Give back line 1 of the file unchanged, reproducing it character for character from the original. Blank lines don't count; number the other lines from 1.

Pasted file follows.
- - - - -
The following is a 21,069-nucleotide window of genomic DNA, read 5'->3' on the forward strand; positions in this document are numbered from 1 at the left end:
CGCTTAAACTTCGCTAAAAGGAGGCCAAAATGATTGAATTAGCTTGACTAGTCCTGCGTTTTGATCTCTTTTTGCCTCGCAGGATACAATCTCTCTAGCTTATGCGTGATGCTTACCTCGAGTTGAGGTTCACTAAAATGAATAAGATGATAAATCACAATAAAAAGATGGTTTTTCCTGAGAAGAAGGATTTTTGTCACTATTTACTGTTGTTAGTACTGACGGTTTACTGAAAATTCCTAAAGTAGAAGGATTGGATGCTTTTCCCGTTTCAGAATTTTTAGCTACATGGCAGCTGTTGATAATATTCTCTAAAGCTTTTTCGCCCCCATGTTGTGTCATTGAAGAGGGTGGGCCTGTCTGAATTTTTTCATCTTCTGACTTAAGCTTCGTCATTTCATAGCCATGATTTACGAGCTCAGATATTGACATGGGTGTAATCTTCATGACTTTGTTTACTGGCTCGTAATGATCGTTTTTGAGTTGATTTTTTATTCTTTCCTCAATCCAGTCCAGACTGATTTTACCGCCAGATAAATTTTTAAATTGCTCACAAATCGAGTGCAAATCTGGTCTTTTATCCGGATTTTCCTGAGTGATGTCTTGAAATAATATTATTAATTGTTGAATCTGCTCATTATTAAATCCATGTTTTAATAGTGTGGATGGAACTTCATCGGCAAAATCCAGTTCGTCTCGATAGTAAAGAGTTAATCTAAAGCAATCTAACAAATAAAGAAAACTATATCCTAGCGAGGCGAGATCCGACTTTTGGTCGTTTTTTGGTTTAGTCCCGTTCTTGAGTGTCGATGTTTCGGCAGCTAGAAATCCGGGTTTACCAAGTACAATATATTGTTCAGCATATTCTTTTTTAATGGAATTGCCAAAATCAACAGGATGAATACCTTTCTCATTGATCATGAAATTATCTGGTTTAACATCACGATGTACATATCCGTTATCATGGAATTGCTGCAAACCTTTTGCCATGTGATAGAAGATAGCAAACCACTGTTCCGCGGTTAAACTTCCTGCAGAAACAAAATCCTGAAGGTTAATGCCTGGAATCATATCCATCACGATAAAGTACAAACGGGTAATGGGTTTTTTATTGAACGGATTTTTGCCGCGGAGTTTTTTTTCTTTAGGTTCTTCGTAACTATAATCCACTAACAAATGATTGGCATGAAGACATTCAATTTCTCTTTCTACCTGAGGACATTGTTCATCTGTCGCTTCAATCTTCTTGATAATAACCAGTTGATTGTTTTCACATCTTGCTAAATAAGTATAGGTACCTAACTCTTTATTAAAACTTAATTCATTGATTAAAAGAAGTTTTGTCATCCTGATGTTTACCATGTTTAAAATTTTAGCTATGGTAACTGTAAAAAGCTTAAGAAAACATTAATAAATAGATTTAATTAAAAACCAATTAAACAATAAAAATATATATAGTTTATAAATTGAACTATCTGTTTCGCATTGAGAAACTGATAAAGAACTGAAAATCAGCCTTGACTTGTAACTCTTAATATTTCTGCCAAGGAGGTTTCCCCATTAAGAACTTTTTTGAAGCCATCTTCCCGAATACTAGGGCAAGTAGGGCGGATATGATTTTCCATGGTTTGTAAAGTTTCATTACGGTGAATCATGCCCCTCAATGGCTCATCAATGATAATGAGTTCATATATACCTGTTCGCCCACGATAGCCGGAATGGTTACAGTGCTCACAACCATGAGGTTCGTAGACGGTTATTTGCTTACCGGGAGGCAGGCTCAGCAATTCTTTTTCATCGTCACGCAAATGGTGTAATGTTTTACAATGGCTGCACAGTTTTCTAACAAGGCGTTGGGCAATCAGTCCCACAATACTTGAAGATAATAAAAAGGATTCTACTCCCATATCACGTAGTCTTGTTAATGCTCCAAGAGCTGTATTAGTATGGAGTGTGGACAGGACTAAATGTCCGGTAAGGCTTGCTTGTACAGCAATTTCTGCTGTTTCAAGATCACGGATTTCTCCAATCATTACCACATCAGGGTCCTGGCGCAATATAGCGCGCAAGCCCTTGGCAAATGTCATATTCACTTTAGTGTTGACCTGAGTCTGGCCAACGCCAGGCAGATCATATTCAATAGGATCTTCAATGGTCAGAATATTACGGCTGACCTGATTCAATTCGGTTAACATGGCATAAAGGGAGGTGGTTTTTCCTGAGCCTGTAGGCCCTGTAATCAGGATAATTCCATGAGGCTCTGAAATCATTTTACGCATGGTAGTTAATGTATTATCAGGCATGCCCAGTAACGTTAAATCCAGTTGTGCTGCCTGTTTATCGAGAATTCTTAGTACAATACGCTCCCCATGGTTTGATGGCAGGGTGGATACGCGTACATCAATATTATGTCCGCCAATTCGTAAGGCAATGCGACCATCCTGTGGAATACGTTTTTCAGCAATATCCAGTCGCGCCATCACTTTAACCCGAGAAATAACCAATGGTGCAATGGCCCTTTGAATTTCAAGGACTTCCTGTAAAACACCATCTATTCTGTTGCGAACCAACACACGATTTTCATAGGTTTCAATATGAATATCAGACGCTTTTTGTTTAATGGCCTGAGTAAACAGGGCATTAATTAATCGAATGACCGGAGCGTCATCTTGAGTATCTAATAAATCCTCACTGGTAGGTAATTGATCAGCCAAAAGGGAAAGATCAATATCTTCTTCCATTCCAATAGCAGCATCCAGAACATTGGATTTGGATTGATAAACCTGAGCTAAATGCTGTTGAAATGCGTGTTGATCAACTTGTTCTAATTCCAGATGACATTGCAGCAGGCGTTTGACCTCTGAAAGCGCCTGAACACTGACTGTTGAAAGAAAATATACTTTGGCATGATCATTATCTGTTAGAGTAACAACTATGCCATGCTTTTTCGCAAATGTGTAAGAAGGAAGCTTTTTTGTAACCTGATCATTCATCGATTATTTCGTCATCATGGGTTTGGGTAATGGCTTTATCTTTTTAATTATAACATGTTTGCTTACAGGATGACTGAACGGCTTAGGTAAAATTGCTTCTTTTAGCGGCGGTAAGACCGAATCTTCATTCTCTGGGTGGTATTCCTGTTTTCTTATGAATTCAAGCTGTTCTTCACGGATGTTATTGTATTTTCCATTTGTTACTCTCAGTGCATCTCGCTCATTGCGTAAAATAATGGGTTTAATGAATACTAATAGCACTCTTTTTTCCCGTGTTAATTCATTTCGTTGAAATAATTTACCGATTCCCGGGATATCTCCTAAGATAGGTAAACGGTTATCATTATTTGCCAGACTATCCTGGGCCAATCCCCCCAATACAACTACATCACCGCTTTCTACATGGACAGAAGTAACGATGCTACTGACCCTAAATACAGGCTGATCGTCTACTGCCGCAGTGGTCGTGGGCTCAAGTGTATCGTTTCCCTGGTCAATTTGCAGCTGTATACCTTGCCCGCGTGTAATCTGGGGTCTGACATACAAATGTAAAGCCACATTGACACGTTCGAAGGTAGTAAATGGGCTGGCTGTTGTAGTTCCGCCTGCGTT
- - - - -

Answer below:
The following is a 21,069-nucleotide window of genomic DNA, read 5'->3' on the forward strand; positions in this document are numbered from 1 at the left end: